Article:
Online rally calls for more Afghan refugees and permanent visas

September 1, 2021
Brisbane rally for Afghan refugees on August 23. Photo: Alex Bainbridge

More than 300 people participated in an online rally on August 29 to demand that the Australian government accept more Afghan refugees and grant permanent visas for refugees living here. The zoom rally was organised by a coalition of refugee groups.

Afghan refugee Akram said living in the community on short-term visas was like “living in limbo”. He said they have not seen their families for nine or 10 years and the government is treating them “like hostages” to deter people smugglers.

He urged people to be compassionate, and recognise that many contribute by working and paying taxes.

Greens leader Adam Bandt said that the government’s plan to bring 3000 Afghan refugees to Australia is insufficient and suggested taking 20,000. "Those Afghan refugees already here should be given permanent residency," he said.

Bandt condemned the hypocrisy of MPs who sent troops to Afghanistan — contributing to the “dire situation” — but refuse to accept refugees fleeing from it.

Labor MP Andrew Giles said his party “rejects the concept of temporary protection”. He agreed that the refugee intake should be increased.

Zahra Moshtagh, a journalist reporting from the Iran/Afghanistan border, said refugees are climbing over a 3.5 metre high wall to get into Iran, where the government does not want to accept them. She called on the rich countries to help.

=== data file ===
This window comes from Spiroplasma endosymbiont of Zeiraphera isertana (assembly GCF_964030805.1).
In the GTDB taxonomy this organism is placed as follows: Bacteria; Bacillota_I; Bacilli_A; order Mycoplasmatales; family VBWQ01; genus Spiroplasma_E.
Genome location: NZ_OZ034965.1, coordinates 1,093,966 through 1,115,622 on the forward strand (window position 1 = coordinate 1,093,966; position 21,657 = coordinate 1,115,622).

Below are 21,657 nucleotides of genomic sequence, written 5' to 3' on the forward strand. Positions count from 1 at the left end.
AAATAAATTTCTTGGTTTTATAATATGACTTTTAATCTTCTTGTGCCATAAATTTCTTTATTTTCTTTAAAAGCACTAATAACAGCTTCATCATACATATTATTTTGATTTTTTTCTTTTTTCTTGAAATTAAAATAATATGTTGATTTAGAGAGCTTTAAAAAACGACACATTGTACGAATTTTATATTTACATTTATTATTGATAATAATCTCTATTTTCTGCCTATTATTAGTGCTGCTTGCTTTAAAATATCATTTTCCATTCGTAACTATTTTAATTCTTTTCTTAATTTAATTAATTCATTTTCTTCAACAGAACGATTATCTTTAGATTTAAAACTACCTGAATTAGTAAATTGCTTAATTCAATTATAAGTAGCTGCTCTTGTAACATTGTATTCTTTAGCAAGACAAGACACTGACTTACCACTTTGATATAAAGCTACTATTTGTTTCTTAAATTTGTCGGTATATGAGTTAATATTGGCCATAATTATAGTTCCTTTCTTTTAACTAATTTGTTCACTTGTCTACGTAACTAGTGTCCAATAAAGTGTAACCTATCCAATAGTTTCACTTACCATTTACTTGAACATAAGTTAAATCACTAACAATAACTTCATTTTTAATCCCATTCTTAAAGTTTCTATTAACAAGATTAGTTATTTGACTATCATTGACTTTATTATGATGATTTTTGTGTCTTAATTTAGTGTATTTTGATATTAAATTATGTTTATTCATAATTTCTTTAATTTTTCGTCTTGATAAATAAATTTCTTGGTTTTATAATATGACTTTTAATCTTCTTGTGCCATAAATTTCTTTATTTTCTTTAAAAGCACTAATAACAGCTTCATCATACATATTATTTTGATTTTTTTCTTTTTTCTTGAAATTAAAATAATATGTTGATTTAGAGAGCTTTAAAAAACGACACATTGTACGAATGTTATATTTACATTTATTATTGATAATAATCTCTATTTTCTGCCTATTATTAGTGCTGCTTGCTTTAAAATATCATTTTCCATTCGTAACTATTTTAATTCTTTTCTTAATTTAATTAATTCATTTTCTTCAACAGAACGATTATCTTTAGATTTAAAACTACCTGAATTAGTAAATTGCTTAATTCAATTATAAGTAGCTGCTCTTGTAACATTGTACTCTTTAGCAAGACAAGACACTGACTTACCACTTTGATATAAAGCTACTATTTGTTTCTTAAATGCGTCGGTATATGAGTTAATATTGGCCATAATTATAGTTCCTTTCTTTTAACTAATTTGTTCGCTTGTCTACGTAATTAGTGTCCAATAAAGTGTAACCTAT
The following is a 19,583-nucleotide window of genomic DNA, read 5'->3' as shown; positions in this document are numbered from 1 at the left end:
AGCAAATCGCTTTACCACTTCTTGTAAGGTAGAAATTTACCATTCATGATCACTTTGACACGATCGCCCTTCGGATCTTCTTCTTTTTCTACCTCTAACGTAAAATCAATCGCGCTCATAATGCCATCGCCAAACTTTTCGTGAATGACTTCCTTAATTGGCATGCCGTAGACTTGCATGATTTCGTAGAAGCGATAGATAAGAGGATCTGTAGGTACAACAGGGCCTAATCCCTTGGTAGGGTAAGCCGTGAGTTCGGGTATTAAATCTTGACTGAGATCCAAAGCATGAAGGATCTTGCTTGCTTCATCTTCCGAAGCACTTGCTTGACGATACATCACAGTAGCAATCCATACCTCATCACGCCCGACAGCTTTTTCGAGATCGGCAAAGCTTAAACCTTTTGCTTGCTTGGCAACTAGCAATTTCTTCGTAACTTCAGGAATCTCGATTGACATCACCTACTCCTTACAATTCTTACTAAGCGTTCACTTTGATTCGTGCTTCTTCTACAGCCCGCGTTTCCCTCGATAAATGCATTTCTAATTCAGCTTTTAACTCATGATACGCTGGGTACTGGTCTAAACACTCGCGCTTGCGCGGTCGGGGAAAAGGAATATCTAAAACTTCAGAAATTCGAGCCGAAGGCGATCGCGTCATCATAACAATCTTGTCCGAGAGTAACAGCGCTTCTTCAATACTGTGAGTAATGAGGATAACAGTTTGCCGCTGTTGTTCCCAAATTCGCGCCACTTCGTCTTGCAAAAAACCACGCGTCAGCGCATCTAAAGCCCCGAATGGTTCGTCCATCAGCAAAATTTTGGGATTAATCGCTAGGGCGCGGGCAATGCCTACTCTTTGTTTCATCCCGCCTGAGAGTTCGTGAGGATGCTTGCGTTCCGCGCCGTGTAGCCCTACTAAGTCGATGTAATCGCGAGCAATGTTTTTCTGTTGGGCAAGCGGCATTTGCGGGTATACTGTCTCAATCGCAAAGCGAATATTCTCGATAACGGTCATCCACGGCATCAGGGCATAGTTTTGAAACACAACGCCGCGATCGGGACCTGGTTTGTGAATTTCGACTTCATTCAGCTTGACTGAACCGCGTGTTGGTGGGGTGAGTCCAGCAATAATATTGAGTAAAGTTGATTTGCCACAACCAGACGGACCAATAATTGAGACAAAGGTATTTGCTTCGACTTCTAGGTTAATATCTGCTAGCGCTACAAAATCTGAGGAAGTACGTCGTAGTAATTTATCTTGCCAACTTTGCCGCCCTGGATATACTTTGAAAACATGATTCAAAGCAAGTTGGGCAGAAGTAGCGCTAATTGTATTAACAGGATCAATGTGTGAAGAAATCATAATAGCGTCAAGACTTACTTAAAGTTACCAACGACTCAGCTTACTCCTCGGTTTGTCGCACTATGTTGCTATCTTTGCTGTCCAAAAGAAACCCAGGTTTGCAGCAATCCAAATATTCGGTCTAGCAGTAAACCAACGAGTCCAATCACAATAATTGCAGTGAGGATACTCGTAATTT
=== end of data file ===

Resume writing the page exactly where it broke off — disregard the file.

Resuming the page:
Kasra Mirabi, a refugee detained on Manus Island between 2013 and 2019, and brought to Australia for medical treatment, described the effects of detention. He became sick, mentally and physically, but has still not received proper treatment, and continues to suffer anxiety, depression and insomnia. Mirabi was released from detention last week, but he reminded the forum that many refugees are still in detention in Nauru, Papua New Guinea and Australia.

Aran Mylvaganam from the Tamil Refugee Council said those on temporary visas must be given permanent residency. He said 15,000 people have no work rights, while others who do have work rights have lost their jobs and live in poverty. This precarious situation can lead to people committing suicide.

Mylvaganam said that while Labor now says it wants to abolish temporary protection visas, it has also sided with the government to undermine refugees’ rights. Cruelty towards refugees is “bipartisan”, he said.

Several other refugees, as well as Chris Breen from the Refugee Action Collective, also spoke.

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